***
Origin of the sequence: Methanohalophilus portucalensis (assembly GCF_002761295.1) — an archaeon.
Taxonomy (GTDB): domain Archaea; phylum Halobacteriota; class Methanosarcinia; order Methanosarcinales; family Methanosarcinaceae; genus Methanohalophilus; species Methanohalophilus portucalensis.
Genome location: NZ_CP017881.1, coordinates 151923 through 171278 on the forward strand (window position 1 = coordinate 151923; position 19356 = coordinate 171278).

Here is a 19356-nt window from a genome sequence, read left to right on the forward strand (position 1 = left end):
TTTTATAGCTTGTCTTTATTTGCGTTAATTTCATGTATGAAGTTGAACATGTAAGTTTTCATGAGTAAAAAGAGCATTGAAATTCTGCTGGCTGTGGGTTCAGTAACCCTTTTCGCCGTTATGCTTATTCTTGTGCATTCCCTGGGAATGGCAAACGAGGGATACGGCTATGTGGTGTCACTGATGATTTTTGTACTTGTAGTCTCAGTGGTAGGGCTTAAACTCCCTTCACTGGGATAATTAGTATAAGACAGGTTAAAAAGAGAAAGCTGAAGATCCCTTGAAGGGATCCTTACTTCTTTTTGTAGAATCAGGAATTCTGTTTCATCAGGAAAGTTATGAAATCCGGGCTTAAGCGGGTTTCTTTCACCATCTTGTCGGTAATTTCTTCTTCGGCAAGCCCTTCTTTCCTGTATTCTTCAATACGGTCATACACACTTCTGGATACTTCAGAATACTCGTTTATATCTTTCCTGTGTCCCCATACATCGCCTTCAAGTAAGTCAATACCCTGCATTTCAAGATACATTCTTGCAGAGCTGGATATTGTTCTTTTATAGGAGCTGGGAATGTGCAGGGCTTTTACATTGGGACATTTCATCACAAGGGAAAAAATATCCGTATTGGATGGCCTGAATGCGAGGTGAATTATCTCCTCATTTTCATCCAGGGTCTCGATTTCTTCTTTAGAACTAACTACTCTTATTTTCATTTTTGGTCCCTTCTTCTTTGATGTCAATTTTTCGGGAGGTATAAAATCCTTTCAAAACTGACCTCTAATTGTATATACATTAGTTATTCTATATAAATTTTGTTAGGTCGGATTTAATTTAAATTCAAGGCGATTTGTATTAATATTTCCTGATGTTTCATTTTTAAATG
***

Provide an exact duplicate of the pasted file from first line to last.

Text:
Origin of the sequence: Methanohalophilus portucalensis (assembly GCF_002761295.1) — an archaeon.
Taxonomy (GTDB): domain Archaea; phylum Halobacteriota; class Methanosarcinia; order Methanosarcinales; family Methanosarcinaceae; genus Methanohalophilus; species Methanohalophilus portucalensis.
Genome location: NZ_CP017881.1, coordinates 151923 through 171278 on the forward strand (window position 1 = coordinate 151923; position 19356 = coordinate 171278).

Here is a 19356-nt window from a genome sequence, read left to right on the forward strand (position 1 = left end):
TTTTATAGCTTGTCTTTATTTGCGTTAATTTCATGTATGAAGTTGAACATGTAAGTTTTCATGAGTAAAAAGAGCATTGAAATTCTGCTGGCTGTGGGTTCAGTAACCCTTTTCGCCGTTATGCTTATTCTTGTGCATTCCCTGGGAATGGCAAACGAGGGATACGGCTATGTGGTGTCACTGATGATTTTTGTACTTGTAGTCTCAGTGGTAGGGCTTAAACTCCCTTCACTGGGATAATTAGTATAAGACAGGTTAAAAAGAGAAAGCTGAAGATCCCTTGAAGGGATCCTTACTTCTTTTTGTAGAATCAGGAATTCTGTTTCATCAGGAAAGTTATGAAATCCGGGCTTAAGCGGGTTTCTTTCACCATCTTGTCGGTAATTTCTTCTTCGGCAAGCCCTTCTTTCCTGTATTCTTCAATACGGTCATACACACTTCTGGATACTTCAGAATACTCGTTTATATCTTTCCTGTGTCCCCATACATCGCCTTCAAGTAAGTCAATACCCTGCATTTCAAGATACATTCTTGCAGAGCTGGATATTGTTCTTTTATAGGAGCTGGGAATGTGCAGGGCTTTTACATTGGGACATTTCATCACAAGGGAAAAAATATCCGTATTGGATGGCCTGAATGCGAGGTGAATTATCTCCTCATTTTCATCCAGGGTCTCGATTTCTTCTTTAGAACTAACTACTCTTATTTTCATTTTTGGTCCCTTCTTCTTTGATGTCAATTTTTCGGGAGGTATAAAATCCTTTCAAAACTGACCTCTAATTGTATATACATTAGTTATTCTATATAAATTTTGTTAGGTCGGATTTAATTTAAATTCAAGGCGATTTGTATTAATATTTCCTGATGTTTCATTTTTAAATG